So far we’ve been discussing the trap draw for graded races. Do the same considerations obtain in open races? It could be argued that the draw is not always so important, especially if the favourite’s form is markedly superior to that of the less fancied dogs. In these circumstances a poorly drawn dog can still overcome the disadvantage of his draw to win, even if denied a clear run in the early stages. Nevertheless, I’d be wary of backing it at a short price; and the shorter the distance of the race, the more cautious I’d be. If the race was over, say, six bends, which would allow the dog more time to recover from possible trouble in running, and the odds available took account of the dubious draw, then I might be tempted.

September 2018
Focus On Poole
 
August 2018
Focus On Perry Barr
 
July 2018
Focus On Nottingham
 
June 2018
Focus On Newcastle
 
May 2018
Focus On Monmore Green
 
April 2018
Focus On Hove
 
March 2018
Focus On Doncaster
 
February 2018
Focus On Crayford
 
January 2018
Focus On Central Park
 
December 2017
An Index Of Previous Blog Posts
 
November 2017
Focus On Belle Vue
 
October 2017
Young Graders To Follow (2)
 
September 2017
Young Graders To Follow
 
August 2017
Getting A Clear Run
 
July 2017
Essential Tools For Greyhound Betting (2)
 
June 2017
Essential Tools For Greyhound Betting (1)
 
May 2017
Specialisation (2)
 
April 2017
Specialisation (1)
 
March 2017
Qualities Of The Successful Backer
 
February 2017
Compiling Race Ratings (2)
 
January 2017
Compiling Race Ratings (1)
 
December 2016
Racecard Comments : S - X
 
November 2016
Racecard Comments : M - R
 
October 2016
Racecard Comments : H - M
 
September 2016
Racecard Comments : H
 
August 2016
Racecard Comments : E - H
 
July 2016
Racecard Comments : B - D
 
June 2016
Racecard Comments : A - B
 
May 2016
Form Cycles
 
April 2016
Keeping An Online Formbook (3)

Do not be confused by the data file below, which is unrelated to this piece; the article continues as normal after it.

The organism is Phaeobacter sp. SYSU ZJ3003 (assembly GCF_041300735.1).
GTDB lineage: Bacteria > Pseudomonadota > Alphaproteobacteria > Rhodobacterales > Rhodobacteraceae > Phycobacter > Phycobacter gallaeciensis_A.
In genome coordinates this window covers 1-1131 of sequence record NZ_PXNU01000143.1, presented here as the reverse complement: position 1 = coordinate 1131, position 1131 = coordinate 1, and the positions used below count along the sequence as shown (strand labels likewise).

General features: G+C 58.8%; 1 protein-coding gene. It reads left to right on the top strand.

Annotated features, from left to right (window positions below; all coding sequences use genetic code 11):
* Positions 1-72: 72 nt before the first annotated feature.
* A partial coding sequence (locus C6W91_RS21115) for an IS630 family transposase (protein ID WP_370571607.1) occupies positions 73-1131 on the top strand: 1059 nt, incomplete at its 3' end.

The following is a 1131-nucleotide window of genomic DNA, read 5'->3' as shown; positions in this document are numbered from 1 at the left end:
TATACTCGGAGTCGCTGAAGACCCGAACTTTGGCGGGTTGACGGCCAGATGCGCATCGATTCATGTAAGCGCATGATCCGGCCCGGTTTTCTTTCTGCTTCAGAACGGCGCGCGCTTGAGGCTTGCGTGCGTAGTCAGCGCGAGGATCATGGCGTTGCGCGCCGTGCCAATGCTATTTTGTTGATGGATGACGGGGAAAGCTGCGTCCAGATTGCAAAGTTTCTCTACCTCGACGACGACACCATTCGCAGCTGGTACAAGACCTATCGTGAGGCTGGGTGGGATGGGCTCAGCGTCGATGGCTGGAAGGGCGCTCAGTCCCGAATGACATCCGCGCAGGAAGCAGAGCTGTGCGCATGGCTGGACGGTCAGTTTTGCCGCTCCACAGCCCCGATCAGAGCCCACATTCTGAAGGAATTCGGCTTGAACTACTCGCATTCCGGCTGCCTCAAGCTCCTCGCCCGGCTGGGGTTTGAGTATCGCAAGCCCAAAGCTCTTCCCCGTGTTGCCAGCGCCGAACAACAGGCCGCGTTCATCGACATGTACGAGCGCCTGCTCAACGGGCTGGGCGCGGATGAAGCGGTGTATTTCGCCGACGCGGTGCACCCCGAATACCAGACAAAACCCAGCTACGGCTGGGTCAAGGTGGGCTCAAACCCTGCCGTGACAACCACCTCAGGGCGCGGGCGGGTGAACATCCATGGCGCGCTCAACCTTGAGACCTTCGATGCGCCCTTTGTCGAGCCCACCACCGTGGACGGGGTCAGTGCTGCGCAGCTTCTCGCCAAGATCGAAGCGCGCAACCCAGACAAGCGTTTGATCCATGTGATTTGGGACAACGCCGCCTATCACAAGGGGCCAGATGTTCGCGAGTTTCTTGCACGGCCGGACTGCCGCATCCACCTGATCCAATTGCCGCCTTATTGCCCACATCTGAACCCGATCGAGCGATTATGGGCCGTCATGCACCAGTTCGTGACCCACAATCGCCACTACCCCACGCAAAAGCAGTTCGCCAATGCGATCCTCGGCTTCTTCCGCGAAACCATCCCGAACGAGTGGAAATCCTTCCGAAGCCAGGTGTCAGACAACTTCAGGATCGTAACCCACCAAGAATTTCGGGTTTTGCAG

March 2016
Keeping An Online Formbook (2)
 
February 2016
Keeping An Online Formbook (1)
 
January 2016
The Striped jacket
 
December 2015
The Orange jacket
 
November 2015
The Black jacket
 
October 2015
The White jacket
 
September 2015
The Blue jacket
 
August 2015
The Red jacket
 
July 2015
Upgraded Dogs To Avoid
 
June 2015
Upgraded Dogs
 
May 2015
Downgraded Dogs
 
April 2015
Focus on Romford
 
March 2015
Focus on Swindon (2)
 
February 2015
Focus on Swindon (1)
 
January 2015
Exploiting Formline Comments (2)
 
December 2014
Exploiting Formline Comments (1)
 
November 2014
Greyhound Racing: Make It Pay (2)
 
October 2014
Greyhound Racing: Make It Pay (1)
 
September 2014
Greyhound Betting Expert Advice (6)
 
August 2014
Greyhound Betting Expert Advice (5)
 
July 2014
Greyhound Betting Expert Advice (4)
 
June 2014
Greyhound Betting Expert Advice (3)
 
May 2014
Greyhound Betting Expert Advice (2)
 
April 2014
Greyhound Betting Expert Advice (1)
 
March 2014
The Time Test
 
February 2014
Recording and Reviewing Your Bets
 
January 2014
What’s a "grade within a grade"? (2)
 
December 2013
What’s a "grade within a grade"? (1)
 
November 2013
Trap Draw
 
October 2013
Sires To Note
 
September 2013
Racing Post Summaries (3)
 
August 2013
Racing Post Summaries (2)
 
July 2013
Racing Post Summaries (1)
 
June 2013
Laying Greyhounds On The Betting Exchanges
 
May 2013
Spotting The Ungenuine Dog
 
April 2013
Compiling A List Of Greyhounds To Follow
 
March 2013
Specialisation (2)
 
February 2013
Specialisation (1)
 
January 2013
Winter Ground Conditions
 
December 2012
Front Runners v Strong Finishers
 
November 2012
Weight
 
October 2012
Identifying Improving Greyhounds
 
September 2012
Race Ratings (2)
 
August 2012
Race Ratings (1)
 
July 2012
Following dogs in form
 
June 2012
Adopting a professional approach (3)
 
May 2012
Adopting a professional approach (2)
 
April 2012
A Greyhound's Win / Lose Ratio
 
March 2012
Adopting a professional approach (1)
 
February 2012
Warning To Speed Fans
 
January 2012
Following Bitches After Seasonal Rest
 
December 2011
Early Paced Dogs
 
November 2011
Speed Handicapping (5) : More FAQs
 
October 2011
Speed Handicapping (4) : FAQs
 
September 2011
Speed Handicapping (3)
 
August 2011
Speed Handicapping (2)
 
July 2011
Speed Handicapping (1)